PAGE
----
There are many different uses for wind direction and speed meters. A person might want to know the precise wind direction before they fly a model aircraft or a farmer might use wind speed and direction instruments to figure out when it’s safe to spray pesticides. Or a person might want a mountable wind direction gauge for sailing.

What is an instrument that measures wind speed and direction called?

“Wind direction gauge” or “wind direction meter” are two common terms for these devices. More broadly speaking wind speed meters are called anemometers, and wind direction is often an extra function of sophisticated anemometers.

How do wind direction gauges work?

Very simple wind direction meters like wind socks or wind vanes rely on the wind moving the instrument phyiscally in the direction of the gust. Anemometers that function as wind speed and direction meters (such as handheld wind speed and direction meters) will sometimes have a small flag or vane that rotates combined with a digital compass to read out exactly what the wind direction is.

Besides being a wind direction and speed meter, what else do anemometers measure?

Anemometers often measure much more than just wind speed and direction. Some sophisticated anemometers can also measure temperature, humidity, dewpoint, and even come up with forecasts for what the weather will be like. These complex instruments are sometimes called personal weather stations (they will sometimes be mounted in a person’s backyard because they live in a microclimate where official weather forecasts aren’t very accurate). Anemometers or wind speed meters also commonly will keep track of data like the maximum wind gust speed, and they may also be able to translate these speeds into various units of measurement such as miles per hour, meters per second, knots per hour, etc.

The best anemometers for kids (kids anemometer info & how to guides)

Anemometers or wind speed meters are terrific tools for teaching science to kids because they are easy to understand even from young ages. Everyone who has experience windy days and less windy days is familiar with the concept of fast wind vs a slow breeze no matter their age. And, it stands to reason, that there ought to be a way to measure the speed of wind, right? By equipping a young person with an anemometer they’re in the driver’s seat to answer that question themselves. Science can often be abstract but with an anemometer kids can experience it in a hands on way.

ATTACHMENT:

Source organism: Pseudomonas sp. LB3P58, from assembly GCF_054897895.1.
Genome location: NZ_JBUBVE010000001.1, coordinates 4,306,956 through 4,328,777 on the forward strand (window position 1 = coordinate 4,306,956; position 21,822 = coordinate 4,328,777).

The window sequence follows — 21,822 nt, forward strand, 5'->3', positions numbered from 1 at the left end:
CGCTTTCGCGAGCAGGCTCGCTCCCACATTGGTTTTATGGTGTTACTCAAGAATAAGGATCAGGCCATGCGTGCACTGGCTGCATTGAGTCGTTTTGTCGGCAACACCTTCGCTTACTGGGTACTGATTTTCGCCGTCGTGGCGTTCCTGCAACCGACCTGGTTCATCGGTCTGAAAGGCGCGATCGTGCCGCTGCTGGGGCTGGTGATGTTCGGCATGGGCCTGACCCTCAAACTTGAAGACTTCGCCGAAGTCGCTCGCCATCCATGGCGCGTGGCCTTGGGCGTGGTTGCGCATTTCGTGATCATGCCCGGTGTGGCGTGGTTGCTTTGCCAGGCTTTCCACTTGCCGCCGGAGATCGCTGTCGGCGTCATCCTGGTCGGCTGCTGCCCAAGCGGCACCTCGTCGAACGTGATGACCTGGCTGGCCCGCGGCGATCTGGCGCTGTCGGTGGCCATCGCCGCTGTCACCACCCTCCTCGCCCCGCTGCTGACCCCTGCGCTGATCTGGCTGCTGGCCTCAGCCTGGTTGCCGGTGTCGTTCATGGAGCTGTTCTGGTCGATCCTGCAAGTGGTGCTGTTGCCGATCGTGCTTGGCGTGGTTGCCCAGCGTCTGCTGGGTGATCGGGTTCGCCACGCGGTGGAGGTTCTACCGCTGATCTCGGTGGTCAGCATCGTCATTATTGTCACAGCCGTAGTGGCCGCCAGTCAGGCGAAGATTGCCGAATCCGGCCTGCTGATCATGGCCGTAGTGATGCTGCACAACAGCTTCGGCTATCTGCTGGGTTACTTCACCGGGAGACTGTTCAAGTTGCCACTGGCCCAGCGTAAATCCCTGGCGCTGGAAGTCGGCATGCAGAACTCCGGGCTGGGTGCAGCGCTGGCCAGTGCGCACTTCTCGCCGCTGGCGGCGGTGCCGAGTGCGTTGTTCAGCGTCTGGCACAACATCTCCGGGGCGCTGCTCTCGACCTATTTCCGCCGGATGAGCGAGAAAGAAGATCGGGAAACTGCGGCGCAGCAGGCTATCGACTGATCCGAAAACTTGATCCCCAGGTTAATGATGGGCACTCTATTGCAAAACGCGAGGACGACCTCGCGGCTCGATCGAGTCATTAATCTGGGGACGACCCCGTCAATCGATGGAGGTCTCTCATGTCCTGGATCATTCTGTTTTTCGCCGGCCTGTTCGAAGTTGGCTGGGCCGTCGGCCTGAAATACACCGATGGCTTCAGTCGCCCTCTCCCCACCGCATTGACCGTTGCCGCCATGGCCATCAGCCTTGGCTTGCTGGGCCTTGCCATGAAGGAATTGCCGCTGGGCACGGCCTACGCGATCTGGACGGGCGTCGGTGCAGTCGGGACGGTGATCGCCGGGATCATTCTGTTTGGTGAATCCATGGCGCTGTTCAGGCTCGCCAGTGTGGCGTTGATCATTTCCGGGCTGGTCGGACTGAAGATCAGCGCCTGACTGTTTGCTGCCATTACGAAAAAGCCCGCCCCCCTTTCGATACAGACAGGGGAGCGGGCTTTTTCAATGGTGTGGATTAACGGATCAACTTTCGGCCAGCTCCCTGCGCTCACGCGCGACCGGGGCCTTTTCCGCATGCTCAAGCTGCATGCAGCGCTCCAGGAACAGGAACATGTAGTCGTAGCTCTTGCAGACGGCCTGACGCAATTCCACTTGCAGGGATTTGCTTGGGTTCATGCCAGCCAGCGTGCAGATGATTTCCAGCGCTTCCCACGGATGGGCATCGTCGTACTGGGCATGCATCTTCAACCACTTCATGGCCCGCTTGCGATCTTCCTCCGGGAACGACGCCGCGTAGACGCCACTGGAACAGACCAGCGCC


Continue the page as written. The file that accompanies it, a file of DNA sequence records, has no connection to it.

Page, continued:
In this article we’re going to be suggesting some of the best anemometer kits for kids as well as exploring some related topics like making an anemometer themselves. If you’re only interested in our recommendations, you can skip straight down to the recommended products section.

What is an anemometer for kids?

An anemometer is a wind speed meter. Many basic anemometers measure the speed of wind by counting how fast a set of wind cups or wind blades move in a circle. The wind speed is then translated into a speed of miles per hour or some other unit of measurement. (Related article: What is an Anemometer and What is it Used For?)

How does an anemometer work for kids?

Different wind speed meters (“anemometers”) work differently. The most simple type of anemometer is a rotating cup anemometer which works pretty much how you’d expect. It typically features two or three or four wind cups and it spins in the direction that the wind is blowing. By counting the number of rotations in, say, a minute, we can calculate the speed of the wind.

Other anemometers use wind blades inside a fan type enclosure (these are often called vane anemometers). Still other anemometers measure the speed of the wind by calculating how long it takes to cool down a heated wire (unsurprisingly these are called hot wire anemometers). Another advanced type of anemometer is an ultrasonic anemometer which measures how fast sound pulses move through air. A wind sock isn’t quite an anemometer but it is another simple method of roughly measuring wind speed and direction.